It Is To Laugh

After all the heavy stuff last weekend, I was ready for some rather lighter fare. Namely, classic screwball comedies from the ’30s and ’40s starring Cary Grant. Sometimes it’s hard to imagine that a suave and sophisticated leading man like Grant, one of the greatest legends of the Golden Age of Hollywood, had the most success with comedic roles. Grant never won an acting Oscar, and his two nominations were for serious roles in movies few people have seen. Well, over the course of the week, I re-acquainted myself with four of his best and funniest from the first decade of his three+ decade career.

The Awful Truth (1937)

Leo McCarey, who had worked with W.C. Fields and the Marx Brothers and was responsible for the pairing of Laurel and Hardy, directs Cary Grant and Irene Dunne in this zany story of fractured love. Lucy and Jerry Warriner allow suspicion of infidelity to creep into the midst of their marital bliss, and before you know it they’re sitting in divorce court arguing over who will get custody of their dog, Mr. Smith (played by Asta of the Thin Man movies). As they wait for the details to be finalized, they both find new significant others to make each other jealous, then attempt mutual sabotage.

Favorite funny moment: Jerry, having foolishly told his new fiance that the phone in his room was answered by his nonexistent sister rather than his soon-to-be-ex-wife is mortified when Lucy shows up at the small gathering of in-laws pretending to be his sister (who has obviously already had a few too many drinks).

Bringing Up Baby (1938)

For many people this is the definitivescrewball comedy (despite bombing in its initial release). Howard Hawks, who dabbled with great success in several genres (comedy, war drama, musical, noir, western, etc.), directs Cary Grant and Katherine Hepburn in barely-controlled chaos. Dr. David Huxley is a scientist who studies dinosaur bones and is looking to score a huge grant for his museum from wealthy Elizabeth Random. Elizabeth’s niece Susan Vance is a scatterbrained free spirit with a talent for getting herself and anyone near her into the most awkward situations imaginable.

After five minutes with her, David soon finds himself wandering around her aunt’s house in a woman’s bathrobe and pretending his name is Bone, all while he follows the dog George (also Asta, see above) around in hopes of finding the extremely valuable dinosaur fossil he has buried and helps Susan keep Baby, a domesticated leopard, under wraps. Hilarity and bizarre circumstances ensue.

Favorite funny moment: Oh, there are probably too many moments to pick just one. Grant’s comic timing is flawless as always and Hepburn’s airhead act is roll-on-the-floor-laughing funny. Still, to avoid copping out, let’s go with Susan pretending to be a notorious gangster in order to escape from the bumbling constable (watch for the fun reference to The Awful Truth!).

His Girl Friday (1940)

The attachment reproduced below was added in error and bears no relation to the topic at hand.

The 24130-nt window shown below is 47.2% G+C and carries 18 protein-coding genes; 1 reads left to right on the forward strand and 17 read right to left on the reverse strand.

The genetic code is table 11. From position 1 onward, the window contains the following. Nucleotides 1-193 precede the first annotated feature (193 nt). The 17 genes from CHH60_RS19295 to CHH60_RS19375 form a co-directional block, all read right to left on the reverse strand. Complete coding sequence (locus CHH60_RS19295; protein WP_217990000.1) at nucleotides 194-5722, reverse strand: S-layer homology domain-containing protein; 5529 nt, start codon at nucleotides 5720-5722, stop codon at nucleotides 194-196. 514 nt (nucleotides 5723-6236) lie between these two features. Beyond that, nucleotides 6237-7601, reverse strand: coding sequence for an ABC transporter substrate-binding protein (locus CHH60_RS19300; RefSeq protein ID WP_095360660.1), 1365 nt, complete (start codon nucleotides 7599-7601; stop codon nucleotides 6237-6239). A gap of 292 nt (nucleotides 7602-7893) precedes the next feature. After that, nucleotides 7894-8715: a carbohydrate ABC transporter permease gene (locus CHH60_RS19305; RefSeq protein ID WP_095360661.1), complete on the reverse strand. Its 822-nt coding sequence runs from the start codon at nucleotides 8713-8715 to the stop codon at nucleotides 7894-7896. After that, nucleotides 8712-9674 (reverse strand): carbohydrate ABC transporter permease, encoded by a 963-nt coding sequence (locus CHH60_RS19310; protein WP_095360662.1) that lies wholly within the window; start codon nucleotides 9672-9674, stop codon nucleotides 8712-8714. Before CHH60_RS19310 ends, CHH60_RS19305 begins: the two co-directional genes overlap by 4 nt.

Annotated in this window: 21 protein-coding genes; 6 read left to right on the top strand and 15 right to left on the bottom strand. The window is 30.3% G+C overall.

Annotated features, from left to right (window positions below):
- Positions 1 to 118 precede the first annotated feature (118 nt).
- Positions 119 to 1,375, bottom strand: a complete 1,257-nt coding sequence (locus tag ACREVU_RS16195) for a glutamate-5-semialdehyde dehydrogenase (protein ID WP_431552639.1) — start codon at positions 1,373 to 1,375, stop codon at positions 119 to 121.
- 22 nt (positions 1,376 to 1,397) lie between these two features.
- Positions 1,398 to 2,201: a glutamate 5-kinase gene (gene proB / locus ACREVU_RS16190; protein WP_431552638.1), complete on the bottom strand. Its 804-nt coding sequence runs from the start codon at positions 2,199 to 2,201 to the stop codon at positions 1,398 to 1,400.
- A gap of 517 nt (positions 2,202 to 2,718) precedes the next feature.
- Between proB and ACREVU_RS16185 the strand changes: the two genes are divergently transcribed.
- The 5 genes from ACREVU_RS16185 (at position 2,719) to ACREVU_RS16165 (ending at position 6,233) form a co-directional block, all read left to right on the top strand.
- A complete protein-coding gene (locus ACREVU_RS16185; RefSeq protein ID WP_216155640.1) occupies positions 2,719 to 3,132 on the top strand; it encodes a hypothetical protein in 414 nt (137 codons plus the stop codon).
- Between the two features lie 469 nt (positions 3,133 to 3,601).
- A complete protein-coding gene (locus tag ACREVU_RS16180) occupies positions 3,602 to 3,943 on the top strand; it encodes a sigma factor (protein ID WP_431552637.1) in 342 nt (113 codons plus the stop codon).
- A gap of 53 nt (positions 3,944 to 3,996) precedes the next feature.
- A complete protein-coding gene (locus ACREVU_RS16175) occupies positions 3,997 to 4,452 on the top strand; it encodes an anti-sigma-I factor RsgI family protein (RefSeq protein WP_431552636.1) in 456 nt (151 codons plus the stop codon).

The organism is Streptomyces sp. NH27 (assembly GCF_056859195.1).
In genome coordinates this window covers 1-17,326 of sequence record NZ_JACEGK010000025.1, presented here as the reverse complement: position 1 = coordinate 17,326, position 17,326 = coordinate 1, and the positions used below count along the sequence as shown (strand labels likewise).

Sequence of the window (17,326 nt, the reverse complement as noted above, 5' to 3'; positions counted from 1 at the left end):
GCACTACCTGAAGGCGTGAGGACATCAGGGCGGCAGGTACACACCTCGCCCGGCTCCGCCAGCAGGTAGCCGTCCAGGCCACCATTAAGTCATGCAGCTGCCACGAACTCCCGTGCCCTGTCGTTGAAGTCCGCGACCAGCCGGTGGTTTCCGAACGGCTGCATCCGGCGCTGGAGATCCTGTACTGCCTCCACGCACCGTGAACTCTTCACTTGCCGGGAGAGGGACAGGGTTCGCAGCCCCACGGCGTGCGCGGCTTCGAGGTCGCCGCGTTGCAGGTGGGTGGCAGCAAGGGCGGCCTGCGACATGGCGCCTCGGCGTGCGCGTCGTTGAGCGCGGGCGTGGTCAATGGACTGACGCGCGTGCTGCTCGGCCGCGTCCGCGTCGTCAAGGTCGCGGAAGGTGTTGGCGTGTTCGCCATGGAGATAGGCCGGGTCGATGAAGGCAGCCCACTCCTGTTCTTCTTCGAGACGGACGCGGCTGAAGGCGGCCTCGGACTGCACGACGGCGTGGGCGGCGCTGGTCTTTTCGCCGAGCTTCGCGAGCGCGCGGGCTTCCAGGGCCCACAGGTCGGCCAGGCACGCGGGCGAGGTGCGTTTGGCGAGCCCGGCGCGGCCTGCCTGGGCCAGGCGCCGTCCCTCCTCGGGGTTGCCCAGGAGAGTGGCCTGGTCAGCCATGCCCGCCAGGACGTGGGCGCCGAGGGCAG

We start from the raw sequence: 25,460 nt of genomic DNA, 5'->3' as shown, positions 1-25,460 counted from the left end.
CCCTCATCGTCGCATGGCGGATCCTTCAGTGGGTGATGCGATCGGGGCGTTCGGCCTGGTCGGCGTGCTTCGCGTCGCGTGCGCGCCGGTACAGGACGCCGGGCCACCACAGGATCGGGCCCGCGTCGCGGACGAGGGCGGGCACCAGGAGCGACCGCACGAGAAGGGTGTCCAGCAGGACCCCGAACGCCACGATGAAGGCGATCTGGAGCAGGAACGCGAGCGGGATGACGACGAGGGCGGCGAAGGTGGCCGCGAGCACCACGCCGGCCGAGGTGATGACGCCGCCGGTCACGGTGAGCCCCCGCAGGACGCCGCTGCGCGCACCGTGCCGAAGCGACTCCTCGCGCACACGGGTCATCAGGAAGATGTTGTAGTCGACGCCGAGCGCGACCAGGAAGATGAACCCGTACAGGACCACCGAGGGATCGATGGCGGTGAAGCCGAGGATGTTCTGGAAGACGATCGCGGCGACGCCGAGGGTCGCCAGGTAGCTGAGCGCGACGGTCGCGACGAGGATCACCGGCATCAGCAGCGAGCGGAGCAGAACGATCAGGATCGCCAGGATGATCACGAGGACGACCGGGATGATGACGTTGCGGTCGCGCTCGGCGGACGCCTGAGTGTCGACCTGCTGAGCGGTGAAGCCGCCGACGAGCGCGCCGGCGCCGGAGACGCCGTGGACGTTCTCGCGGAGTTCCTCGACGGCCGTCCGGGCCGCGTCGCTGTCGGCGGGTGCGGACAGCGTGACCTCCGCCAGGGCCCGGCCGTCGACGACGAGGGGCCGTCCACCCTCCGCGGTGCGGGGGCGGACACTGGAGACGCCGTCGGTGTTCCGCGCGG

Howard Hawks directs again, but this time it’s Cary Grant and Rosalind Russell in a fast-talking look at the newspaper business. Grant plays Walter Burns, an editor who will stop at nothing to get the scoop, even if it means marrying his star reporter Hildy Johnson. But now Hildy has divorced him and is leaving the newspaper business to settle down quietly with the oafish Bruce Baldwin . . . unless, that is, Walter can con her back into the newsroom with the lure of writing one last explosive expose on the impending execution of a hapless factory worker by the corrupt city officials. Grant is in top form here as he and his co-stars fire out snappy dialogue over, around, and above each other. The wit is as hilarious as it is sharp.

Favorite funny moment: Walter plots feverishly to smuggle a roll-top desk concealing a fugitive out of an upper-story room as every character in the movie inadvertently gets in his way. This is probably my favorite movie of the four.

Arsenic and Old Lace (1944)

This movie, based on a Julius Epstein screenplay, was directed by Frank Capra, the man behind such beloved classics as It Happened One Night, Mr. Deeds Goes to Town, Mr. Smith Goes to Washington and It’s a Wonderful Life. Cary Grant stars alongside a bizarre battery of eccentric characters played by the likes of Peter Lorre and Josephine Hull. The comedy is dark, but not as dark as you might think. Mostly it’s just extremely funny.

On the eve of his marriage to the minister’s daughter from next-door, Mortimer Brewster discovers that his beloved maiden aunts have been poisoning elderly gentlemen and having his crazy uncle (who believes he is Teddy Roosevelt) bury them in the cellar. His efforts to cover up their misdeeds and keep them out of an asylum are complicated by the arrival of his sadistic, serial-killer brother Jonathan and the sniveling quack Dr. Einstein.

Favorite funny moment: Dr. Einstein makes an interesting discovery when he accompanies Uncle Teddy down into the cellar to survey “the Panama Canal” . . . also Uncle Teddy’s frequent re-enactments of the charge up San Juan Hill.

These four classic films really have very little in common outside of sharing a leading man and containing plots and situations that are fantastically unbelievable. Well, that and the promise of great entertainment. Check them out sometime if you want (or need) a laugh.

~ by Jared on June 15, 2007.

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